A group of 265 migrants were brought to Malta on Saturday, including 36 from the rescue ship Ocean Viking, but the operators of the ship complained that more than 180 other migrants on board had been refused disembarkation by the island.
The Maltese armed forces said 229 migrants among Saturday’s arrivals were rescued from three boats in distress in Malta’s search and rescue zone.
Another 36 were transferred to a Maltese patrol boat from the Ocean Viking, which had rescued them in Malta’s zone.
The arrivals were the fourth group to arrive on the Mediterranean island in a week.
But Medecins Sans Frontieres (MSF), which operates Ocean Viking, said in a tweet that 182 survivors from other rescues, including a newborn, children and a pregnant woman, remained stranded on board.
This, it said, “demonstrates the discriminatory, arbitrary and inhumane nature of a system which continues to prioritize political gameplay above human lives and dignity”.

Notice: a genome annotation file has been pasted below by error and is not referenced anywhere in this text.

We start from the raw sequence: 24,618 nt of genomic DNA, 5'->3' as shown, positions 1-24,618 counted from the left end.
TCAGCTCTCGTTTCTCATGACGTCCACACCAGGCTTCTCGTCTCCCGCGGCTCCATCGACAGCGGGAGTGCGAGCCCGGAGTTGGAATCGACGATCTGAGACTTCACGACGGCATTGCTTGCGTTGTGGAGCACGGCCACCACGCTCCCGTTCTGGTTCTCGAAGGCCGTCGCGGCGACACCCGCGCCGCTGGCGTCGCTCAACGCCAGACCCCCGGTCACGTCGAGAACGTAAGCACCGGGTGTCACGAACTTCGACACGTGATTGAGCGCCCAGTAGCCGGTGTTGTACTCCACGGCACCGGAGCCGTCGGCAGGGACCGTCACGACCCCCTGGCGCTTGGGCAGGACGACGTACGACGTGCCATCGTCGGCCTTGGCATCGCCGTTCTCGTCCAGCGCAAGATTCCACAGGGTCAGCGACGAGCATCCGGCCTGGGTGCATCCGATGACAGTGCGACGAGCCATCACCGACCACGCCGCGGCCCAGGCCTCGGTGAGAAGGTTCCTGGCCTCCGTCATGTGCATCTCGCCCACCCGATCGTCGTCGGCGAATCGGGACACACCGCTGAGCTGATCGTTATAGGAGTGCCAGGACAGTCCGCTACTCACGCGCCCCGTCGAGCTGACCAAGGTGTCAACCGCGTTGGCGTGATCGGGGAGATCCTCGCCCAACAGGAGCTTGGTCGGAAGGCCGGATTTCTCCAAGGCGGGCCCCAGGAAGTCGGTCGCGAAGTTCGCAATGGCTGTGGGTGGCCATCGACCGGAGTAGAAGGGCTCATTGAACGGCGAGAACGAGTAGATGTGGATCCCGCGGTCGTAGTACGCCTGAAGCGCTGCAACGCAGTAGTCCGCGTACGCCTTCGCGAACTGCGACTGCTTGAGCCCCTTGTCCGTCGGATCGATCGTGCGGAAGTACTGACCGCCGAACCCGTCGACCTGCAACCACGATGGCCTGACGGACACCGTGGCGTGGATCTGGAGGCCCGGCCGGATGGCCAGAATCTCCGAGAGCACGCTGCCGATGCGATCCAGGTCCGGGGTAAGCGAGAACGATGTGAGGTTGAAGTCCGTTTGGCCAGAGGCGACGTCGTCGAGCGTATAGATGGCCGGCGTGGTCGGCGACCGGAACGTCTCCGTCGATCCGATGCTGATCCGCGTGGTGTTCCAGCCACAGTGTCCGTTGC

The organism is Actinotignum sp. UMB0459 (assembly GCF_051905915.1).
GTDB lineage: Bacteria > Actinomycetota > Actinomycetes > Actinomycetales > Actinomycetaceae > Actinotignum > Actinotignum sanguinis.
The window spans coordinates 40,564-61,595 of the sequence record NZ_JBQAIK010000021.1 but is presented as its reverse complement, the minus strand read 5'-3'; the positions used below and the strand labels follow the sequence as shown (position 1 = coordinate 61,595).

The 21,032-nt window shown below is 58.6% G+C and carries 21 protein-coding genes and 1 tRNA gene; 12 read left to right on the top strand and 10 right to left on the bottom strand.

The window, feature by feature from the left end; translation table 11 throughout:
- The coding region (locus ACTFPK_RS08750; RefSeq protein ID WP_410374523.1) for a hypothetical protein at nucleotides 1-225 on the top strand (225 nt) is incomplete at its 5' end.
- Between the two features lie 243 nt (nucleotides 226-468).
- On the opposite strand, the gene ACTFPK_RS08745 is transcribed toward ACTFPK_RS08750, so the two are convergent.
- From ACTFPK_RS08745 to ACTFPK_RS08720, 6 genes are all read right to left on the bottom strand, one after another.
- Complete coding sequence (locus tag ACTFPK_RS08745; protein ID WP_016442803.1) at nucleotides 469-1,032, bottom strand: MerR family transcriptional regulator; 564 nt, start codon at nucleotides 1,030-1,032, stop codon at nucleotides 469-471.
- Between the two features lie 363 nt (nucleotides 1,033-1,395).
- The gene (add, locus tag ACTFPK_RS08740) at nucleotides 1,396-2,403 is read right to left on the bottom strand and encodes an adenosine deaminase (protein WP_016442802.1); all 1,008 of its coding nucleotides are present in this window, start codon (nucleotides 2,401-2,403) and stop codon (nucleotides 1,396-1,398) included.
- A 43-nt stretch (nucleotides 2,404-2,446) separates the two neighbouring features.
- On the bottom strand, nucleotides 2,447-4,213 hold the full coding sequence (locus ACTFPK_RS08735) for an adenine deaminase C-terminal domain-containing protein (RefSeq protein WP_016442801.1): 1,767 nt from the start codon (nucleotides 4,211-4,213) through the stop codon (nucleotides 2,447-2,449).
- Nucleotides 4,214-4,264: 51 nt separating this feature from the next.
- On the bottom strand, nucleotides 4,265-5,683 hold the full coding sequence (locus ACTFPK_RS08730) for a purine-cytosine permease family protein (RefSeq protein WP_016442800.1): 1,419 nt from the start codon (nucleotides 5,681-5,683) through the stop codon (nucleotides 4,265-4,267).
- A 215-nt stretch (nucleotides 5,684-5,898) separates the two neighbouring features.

Malta argued that those people were picked up outside its rescue zone.
The island took more than 300 migrants from the Ocean Viking in August on condition that they would be shared among other EU countries, but most are still on the island, stretching its limited reception facilities.
The plight of the Ocean Viking, run by MSF and another French charity, SOS Méditerranée, has exposed Europe’s failure to come up with a coherent policy to deal with migration from Africa through Libya.
EU states have been at loggerheads over how to handle refugees and migrants reaching its shores since a 2015 spike in Mediterranean arrivals of people fleeing conflicts and poverty in the Middle East and Africa.
On Monday Malta will host an EU home affairs ministers meeting which will discuss migration and how EU states may share arrivals.